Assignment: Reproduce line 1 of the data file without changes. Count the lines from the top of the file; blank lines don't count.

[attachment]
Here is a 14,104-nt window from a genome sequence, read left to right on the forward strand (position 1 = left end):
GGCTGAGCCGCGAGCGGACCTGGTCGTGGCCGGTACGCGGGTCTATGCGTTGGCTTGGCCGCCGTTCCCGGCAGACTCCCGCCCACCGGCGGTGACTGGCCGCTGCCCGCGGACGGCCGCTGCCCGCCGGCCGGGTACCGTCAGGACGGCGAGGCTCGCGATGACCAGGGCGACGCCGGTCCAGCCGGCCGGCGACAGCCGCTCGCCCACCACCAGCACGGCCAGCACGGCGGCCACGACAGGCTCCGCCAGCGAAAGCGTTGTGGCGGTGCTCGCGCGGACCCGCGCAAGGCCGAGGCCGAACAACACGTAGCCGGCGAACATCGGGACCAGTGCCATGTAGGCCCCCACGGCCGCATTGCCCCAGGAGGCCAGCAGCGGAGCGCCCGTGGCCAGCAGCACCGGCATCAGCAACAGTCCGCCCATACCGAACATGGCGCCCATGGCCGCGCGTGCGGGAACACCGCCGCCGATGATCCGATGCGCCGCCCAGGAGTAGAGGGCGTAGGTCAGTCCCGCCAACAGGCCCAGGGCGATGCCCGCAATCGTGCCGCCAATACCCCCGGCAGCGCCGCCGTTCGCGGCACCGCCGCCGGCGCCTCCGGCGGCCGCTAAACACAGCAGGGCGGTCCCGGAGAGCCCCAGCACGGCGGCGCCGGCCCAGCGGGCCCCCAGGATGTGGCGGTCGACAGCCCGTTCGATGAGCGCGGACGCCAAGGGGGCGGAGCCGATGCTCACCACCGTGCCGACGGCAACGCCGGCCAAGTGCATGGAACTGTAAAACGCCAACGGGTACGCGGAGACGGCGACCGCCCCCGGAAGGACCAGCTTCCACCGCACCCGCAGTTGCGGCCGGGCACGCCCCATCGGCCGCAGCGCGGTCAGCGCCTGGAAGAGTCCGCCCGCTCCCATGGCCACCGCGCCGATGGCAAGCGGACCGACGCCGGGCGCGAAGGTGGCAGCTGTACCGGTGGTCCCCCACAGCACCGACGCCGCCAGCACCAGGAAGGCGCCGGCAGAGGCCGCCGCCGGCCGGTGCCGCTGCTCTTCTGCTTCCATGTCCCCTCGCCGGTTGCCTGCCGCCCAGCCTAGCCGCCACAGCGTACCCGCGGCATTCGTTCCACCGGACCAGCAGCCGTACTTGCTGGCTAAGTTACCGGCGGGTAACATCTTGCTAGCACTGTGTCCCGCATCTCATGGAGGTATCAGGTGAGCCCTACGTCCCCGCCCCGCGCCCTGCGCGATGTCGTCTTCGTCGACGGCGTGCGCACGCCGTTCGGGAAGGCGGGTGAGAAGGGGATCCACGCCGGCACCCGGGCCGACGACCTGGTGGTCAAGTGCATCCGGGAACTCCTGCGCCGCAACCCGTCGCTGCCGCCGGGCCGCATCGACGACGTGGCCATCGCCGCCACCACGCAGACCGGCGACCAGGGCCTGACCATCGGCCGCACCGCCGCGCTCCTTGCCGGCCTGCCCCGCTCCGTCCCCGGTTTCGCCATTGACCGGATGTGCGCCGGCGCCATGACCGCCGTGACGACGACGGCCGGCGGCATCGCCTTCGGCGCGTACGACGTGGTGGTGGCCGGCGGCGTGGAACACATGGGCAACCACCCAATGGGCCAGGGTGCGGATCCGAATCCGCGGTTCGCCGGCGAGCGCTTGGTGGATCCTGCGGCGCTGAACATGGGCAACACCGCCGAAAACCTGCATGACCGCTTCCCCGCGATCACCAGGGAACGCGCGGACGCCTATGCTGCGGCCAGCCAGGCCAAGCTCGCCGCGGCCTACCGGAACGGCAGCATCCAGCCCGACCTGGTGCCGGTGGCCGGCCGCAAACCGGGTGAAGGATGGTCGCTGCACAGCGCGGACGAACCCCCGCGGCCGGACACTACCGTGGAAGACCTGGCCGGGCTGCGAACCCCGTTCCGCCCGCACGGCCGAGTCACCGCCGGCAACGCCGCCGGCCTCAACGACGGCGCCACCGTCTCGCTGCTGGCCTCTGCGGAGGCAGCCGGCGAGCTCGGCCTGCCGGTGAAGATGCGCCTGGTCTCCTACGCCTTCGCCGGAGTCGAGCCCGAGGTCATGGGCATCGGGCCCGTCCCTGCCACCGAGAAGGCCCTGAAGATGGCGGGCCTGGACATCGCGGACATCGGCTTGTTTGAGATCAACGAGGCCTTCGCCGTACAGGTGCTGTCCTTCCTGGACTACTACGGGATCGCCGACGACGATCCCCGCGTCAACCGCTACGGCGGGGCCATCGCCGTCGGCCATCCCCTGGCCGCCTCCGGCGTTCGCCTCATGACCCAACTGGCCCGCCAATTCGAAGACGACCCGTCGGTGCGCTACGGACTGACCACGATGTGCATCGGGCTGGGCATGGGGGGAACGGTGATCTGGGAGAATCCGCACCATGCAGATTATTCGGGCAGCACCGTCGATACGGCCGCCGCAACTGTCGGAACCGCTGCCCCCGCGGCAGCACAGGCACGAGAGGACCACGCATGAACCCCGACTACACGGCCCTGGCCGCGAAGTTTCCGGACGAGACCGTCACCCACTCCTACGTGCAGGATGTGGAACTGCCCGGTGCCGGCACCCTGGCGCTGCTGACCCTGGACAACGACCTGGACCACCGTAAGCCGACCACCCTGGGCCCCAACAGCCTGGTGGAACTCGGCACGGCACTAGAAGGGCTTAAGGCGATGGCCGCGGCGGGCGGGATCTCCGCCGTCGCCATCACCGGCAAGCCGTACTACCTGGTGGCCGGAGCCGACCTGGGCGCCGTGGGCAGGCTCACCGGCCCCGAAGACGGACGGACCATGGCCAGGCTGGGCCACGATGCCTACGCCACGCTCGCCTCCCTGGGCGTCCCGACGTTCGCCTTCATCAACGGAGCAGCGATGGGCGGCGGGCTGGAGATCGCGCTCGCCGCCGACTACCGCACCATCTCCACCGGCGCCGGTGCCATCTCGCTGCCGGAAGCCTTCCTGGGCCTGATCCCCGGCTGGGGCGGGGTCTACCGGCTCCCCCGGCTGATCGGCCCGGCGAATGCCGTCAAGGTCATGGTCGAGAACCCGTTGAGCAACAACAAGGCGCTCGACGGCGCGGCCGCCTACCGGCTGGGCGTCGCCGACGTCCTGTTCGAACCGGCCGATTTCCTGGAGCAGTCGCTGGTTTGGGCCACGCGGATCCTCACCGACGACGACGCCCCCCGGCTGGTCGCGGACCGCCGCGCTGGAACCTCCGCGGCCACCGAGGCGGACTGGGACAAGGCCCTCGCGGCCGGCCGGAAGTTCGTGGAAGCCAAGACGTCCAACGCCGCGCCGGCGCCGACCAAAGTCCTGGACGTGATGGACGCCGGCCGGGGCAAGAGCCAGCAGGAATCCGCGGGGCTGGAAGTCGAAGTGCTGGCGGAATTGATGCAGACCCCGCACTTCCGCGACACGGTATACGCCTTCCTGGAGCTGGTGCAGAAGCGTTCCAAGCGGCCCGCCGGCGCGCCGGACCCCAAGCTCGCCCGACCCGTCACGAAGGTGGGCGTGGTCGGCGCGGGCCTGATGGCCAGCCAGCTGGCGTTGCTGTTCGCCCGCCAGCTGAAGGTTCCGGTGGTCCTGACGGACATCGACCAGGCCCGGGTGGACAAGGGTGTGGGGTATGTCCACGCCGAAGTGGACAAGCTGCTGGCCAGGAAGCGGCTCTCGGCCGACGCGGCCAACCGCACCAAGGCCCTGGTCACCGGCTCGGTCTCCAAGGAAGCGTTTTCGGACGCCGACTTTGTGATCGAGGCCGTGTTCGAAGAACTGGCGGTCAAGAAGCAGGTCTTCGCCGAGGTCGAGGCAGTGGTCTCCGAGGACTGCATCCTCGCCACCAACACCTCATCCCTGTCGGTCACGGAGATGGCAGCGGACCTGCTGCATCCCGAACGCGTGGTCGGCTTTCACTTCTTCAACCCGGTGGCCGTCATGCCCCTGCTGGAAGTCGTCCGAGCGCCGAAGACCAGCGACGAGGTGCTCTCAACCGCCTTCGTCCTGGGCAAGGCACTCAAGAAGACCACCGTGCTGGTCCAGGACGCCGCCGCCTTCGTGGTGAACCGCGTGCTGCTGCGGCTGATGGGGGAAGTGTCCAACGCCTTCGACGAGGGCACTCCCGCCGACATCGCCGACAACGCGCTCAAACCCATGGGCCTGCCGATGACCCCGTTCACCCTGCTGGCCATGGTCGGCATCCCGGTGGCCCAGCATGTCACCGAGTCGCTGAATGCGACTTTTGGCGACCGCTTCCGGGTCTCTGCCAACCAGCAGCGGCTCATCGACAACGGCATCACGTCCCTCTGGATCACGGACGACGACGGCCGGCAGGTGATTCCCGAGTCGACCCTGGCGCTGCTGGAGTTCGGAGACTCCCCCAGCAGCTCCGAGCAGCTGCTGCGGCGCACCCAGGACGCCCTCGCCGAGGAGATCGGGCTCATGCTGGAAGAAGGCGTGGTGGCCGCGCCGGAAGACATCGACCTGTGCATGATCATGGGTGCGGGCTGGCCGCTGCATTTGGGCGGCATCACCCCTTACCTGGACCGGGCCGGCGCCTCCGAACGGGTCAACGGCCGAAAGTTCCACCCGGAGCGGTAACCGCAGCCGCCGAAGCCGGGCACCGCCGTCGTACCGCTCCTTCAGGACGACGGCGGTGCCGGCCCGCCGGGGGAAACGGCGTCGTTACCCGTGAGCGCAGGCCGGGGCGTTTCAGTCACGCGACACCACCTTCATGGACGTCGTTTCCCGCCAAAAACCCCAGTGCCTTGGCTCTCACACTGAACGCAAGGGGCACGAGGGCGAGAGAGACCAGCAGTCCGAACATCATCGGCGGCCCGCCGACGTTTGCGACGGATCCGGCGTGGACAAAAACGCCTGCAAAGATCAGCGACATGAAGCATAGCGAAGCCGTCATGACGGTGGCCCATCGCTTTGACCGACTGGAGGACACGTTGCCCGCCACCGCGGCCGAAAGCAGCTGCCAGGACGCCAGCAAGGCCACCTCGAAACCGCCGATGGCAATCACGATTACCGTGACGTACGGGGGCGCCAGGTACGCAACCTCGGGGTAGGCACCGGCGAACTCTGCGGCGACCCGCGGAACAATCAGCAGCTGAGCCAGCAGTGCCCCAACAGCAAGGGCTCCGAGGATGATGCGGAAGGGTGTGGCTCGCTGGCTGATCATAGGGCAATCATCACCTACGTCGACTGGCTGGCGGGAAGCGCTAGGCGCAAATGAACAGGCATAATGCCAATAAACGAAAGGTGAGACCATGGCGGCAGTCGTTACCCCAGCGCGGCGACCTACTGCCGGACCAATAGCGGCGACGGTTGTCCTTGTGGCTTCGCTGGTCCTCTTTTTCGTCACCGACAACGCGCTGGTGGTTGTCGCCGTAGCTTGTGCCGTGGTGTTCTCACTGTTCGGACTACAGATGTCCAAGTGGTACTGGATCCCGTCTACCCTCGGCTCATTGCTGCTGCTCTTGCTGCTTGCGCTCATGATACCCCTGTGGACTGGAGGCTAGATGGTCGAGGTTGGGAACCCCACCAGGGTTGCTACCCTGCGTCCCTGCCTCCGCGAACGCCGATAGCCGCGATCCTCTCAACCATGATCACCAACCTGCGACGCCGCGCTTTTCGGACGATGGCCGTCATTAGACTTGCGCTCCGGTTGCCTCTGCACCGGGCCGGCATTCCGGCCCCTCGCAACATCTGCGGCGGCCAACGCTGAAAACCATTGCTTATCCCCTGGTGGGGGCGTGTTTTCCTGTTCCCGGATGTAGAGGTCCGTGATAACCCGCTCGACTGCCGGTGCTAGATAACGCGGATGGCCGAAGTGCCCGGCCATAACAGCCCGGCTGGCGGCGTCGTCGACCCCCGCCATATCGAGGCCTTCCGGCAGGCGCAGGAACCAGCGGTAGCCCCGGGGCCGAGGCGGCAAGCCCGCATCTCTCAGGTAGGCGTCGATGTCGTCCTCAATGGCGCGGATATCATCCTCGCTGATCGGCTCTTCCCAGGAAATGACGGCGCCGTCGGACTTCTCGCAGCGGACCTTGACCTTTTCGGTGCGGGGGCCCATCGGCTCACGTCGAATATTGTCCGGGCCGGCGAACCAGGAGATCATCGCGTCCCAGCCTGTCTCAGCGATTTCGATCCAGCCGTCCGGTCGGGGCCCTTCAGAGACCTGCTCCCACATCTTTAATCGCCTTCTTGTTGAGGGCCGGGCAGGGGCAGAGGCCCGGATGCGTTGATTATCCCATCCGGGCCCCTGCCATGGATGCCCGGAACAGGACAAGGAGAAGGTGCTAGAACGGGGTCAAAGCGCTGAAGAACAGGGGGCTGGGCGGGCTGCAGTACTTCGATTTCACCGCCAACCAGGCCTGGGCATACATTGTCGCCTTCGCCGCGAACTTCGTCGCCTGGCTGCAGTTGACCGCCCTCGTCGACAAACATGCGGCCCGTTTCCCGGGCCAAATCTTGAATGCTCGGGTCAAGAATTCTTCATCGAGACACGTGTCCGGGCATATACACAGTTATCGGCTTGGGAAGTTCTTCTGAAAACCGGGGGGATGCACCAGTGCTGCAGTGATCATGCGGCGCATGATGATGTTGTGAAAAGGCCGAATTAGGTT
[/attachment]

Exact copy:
Here is a 14,104-nt window from a genome sequence, read left to right on the forward strand (position 1 = left end):